However, the ease and comfort of single-pitch counterweight belays do not liberate the belayer from serious responsibilities. Thankfully, there are several different biomechanical sequences for belaying a top-rope that fall under the halo of the three fundamental principles. Each of the three techniques outlined below comes with a set of pros and cons that makes it the preferred methods of certain groups of climbers, instructors, and programs.


The top-roping belay technique commonly known as PBUS resonates with climbing instructors and mentors because it emphasizes the fundamental principles so distinctly. The hand transition is securely in the braking position, and it’s hard to imagine the belayer losing control if the climber were to fall while the hand was sliding. Plus, the ergonomics of the technique keep the wrist and grip pronated.

PBUS is most effective when a top-roper is moving slowly and hanging frequently. When the climber moves quickly and proficiently, a strict adherence to this technique often causes the belay setup to collapse, which could allow the belay carabiner to cross-load. It’s also harder to move slack quickly enough to keep up with a proficient climber.


If the belayer alternates brake hands, he or she is able to move slack through the belay cycle more quickly than with PBUS. As long as the brake hands are alternating in the braking position, this technique abides by the fundamental principles of belay, and it is a preferred technique for experienced belayers and for top-ropers who move quickly.

Many instructors and mentors dislike this technique because it allows the belayer to keep “a” brake hand on at all times, instead of keeping “the” brake hand on at all times. As a result, this technique is usually relegated to more experienced teams.


The shuffle technique is most applicable when using an assisted-braking device (ABD) to belay, but it can be used with manual devices by a very experienced belayer. It requires the belayer to have a refined sense of how to grip the rope with varying degrees of intensity, all without relinquishing the readiness to brake. A loosely gripped brake hand can shuffle along the brake strand, up or down, without letting go. A tightly gripped brake hand can be used to catch falls.

Many belayers find this technique unsettling because they are attached to the idea that a relentlessly strong grip on the brake strand is symbolic of the belayer’s commitment. With a proficient belayer, however, the shuffle technique is not only fundamentally sound, it also can be a smooth and reliable way to belay, especially with an ABD.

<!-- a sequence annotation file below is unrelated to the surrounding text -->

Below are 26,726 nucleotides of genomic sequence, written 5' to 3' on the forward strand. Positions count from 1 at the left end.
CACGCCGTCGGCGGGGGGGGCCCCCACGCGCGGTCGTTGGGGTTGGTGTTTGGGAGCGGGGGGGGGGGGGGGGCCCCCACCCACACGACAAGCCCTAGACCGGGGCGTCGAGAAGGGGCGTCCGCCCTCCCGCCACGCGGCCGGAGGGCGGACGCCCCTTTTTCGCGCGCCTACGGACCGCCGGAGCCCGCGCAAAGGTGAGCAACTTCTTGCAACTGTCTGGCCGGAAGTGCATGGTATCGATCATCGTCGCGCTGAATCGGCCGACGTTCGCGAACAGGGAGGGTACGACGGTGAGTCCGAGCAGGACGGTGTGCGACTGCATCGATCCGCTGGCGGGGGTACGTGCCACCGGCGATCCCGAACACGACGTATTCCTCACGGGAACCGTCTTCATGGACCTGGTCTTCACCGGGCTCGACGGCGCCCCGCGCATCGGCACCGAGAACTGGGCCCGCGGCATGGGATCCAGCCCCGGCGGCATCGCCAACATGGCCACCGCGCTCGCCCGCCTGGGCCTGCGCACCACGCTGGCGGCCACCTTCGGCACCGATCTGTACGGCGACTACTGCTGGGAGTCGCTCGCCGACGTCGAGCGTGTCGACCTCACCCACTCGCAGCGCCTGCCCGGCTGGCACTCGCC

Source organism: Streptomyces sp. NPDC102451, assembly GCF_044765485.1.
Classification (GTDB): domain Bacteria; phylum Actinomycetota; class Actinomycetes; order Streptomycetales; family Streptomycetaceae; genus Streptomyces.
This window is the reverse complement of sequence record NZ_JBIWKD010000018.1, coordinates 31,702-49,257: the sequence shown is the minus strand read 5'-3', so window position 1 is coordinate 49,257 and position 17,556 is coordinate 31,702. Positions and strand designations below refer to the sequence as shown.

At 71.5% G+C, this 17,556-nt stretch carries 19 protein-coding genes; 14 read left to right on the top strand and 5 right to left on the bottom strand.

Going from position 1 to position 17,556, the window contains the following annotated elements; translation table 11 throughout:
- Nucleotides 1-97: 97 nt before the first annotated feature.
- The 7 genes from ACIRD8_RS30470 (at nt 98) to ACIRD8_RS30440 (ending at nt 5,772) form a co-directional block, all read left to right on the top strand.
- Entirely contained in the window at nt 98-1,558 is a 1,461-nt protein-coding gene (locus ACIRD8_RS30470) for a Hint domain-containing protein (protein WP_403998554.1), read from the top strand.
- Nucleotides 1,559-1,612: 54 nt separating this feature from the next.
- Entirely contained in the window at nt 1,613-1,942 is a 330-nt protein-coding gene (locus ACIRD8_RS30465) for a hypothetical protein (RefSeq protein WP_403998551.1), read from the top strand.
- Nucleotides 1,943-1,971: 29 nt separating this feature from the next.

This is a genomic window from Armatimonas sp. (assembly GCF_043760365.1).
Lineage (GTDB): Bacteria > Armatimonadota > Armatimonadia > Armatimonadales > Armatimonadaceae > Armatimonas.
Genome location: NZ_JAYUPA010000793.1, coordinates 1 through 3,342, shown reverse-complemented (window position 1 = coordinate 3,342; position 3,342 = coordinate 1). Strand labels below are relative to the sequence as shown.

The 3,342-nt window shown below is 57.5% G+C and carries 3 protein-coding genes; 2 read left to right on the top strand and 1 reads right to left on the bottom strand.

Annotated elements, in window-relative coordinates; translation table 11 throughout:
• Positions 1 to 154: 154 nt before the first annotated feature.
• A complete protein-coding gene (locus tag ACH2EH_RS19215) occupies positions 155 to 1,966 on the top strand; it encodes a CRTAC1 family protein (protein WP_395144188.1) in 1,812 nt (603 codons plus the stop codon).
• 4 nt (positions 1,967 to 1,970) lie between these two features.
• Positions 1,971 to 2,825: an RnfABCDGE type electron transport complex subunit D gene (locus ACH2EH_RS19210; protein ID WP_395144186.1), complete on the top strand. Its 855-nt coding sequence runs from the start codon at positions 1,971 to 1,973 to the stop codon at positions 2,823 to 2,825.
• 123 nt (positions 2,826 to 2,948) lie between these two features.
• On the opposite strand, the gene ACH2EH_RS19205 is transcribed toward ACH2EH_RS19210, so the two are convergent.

Lead belaying involves the same fundamental counterweight arrangements as top-rope belays, but the dynamics involved in a lead fall greatly augment the forces a belayer must contend with. The loads can be severe and startling. Moreover, there is much more to effective lead belaying than simply paying out slack and catching occasional falls. The interplay of slack and tension requires quick and seamless adaptation, practiced and undistracted fine mo- tor skills, and a situational awareness that is hard to achieve if one has never done any leading oneself. Lead belayers must master the following skills:

  • Setup and preparation
  • Correct use of the chosen belay device
  • Compensating for unnecessary slack
  • Catching falls

Unfortunately, lead belayers may only learn a portion of these skills before they are asked to perform all of them on a belay. It’s easy to imagine how a rudimentary skill set can result in frustration, accidents, or even fatalities.


A lead belayer needs to determine the likely fall line for a climber who has clipped the first piece of protection. Standing directly beneath the first piece and then taking one step out of the fall line (roughly 10 degrees) will usually keep a falling leader from landing directly on the belayer’s head, while still keeping the belayer in position to give an effective belay.

Once the lead belayer decides where he or she wants to stand, the rope should be stacked neatly on the brake-hand side, right next to the belayer’s stance. A knot in the belayer’s end of the rope (or tying in) closes the system.


Lead belayers will have to learn some fine motor skills to offer an effective lead belay, especially with an ABD. It takes practice.

Most of the time, the leader keeps his or her brake hand wrapped entirely around the rope, as with any other belay. The lead belayer pays out arm lengths of slack as the leader moves, and then slides the brake hand down the rope with the rope in the brake position. The mechanics are mostly identical, whether the belayer is using an MBD (such as an ATC or other tube-style device) or an ABD.